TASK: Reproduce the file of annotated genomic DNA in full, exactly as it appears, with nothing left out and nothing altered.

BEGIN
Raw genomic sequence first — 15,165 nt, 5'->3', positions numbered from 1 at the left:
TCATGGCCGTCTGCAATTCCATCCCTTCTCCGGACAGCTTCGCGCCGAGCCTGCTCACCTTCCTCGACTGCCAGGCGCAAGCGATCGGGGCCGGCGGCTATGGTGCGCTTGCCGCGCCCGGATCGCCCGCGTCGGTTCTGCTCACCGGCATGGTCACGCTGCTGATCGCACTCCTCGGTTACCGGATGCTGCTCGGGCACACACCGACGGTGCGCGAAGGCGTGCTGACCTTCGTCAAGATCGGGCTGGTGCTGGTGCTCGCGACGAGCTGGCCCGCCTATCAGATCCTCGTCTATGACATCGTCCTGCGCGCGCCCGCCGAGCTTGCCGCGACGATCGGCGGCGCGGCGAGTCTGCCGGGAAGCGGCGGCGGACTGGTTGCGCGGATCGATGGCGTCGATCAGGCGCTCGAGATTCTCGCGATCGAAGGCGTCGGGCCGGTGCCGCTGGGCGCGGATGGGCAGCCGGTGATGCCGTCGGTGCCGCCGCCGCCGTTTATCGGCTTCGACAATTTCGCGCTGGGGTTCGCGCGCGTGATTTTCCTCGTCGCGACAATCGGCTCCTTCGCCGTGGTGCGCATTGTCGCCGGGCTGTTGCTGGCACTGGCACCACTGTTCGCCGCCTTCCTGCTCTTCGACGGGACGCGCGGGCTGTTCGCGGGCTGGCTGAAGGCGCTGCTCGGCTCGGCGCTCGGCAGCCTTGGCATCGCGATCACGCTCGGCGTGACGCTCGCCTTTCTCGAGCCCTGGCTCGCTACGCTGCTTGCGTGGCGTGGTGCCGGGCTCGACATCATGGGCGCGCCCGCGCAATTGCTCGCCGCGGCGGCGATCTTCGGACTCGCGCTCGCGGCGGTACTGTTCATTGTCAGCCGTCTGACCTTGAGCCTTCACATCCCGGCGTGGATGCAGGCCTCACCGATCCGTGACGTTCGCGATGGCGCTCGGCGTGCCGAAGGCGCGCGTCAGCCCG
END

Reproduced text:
Raw genomic sequence first — 15,165 nt, 5'->3', positions numbered from 1 at the left:
TCATGGCCGTCTGCAATTCCATCCCTTCTCCGGACAGCTTCGCGCCGAGCCTGCTCACCTTCCTCGACTGCCAGGCGCAAGCGATCGGGGCCGGCGGCTATGGTGCGCTTGCCGCGCCCGGATCGCCCGCGTCGGTTCTGCTCACCGGCATGGTCACGCTGCTGATCGCACTCCTCGGTTACCGGATGCTGCTCGGGCACACACCGACGGTGCGCGAAGGCGTGCTGACCTTCGTCAAGATCGGGCTGGTGCTGGTGCTCGCGACGAGCTGGCCCGCCTATCAGATCCTCGTCTATGACATCGTCCTGCGCGCGCCCGCCGAGCTTGCCGCGACGATCGGCGGCGCGGCGAGTCTGCCGGGAAGCGGCGGCGGACTGGTTGCGCGGATCGATGGCGTCGATCAGGCGCTCGAGATTCTCGCGATCGAAGGCGTCGGGCCGGTGCCGCTGGGCGCGGATGGGCAGCCGGTGATGCCGTCGGTGCCGCCGCCGCCGTTTATCGGCTTCGACAATTTCGCGCTGGGGTTCGCGCGCGTGATTTTCCTCGTCGCGACAATCGGCTCCTTCGCCGTGGTGCGCATTGTCGCCGGGCTGTTGCTGGCACTGGCACCACTGTTCGCCGCCTTCCTGCTCTTCGACGGGACGCGCGGGCTGTTCGCGGGCTGGCTGAAGGCGCTGCTCGGCTCGGCGCTCGGCAGCCTTGGCATCGCGATCACGCTCGGCGTGACGCTCGCCTTTCTCGAGCCCTGGCTCGCTACGCTGCTTGCGTGGCGTGGTGCCGGGCTCGACATCATGGGCGCGCCCGCGCAATTGCTCGCCGCGGCGGCGATCTTCGGACTCGCGCTCGCGGCGGTACTGTTCATTGTCAGCCGTCTGACCTTGAGCCTTCACATCCCGGCGTGGATGCAGGCCTCACCGATCCGTGACGTTCGCGATGGCGCTCGGCGTGCCGAAGGCGCGCGTCAGCCCG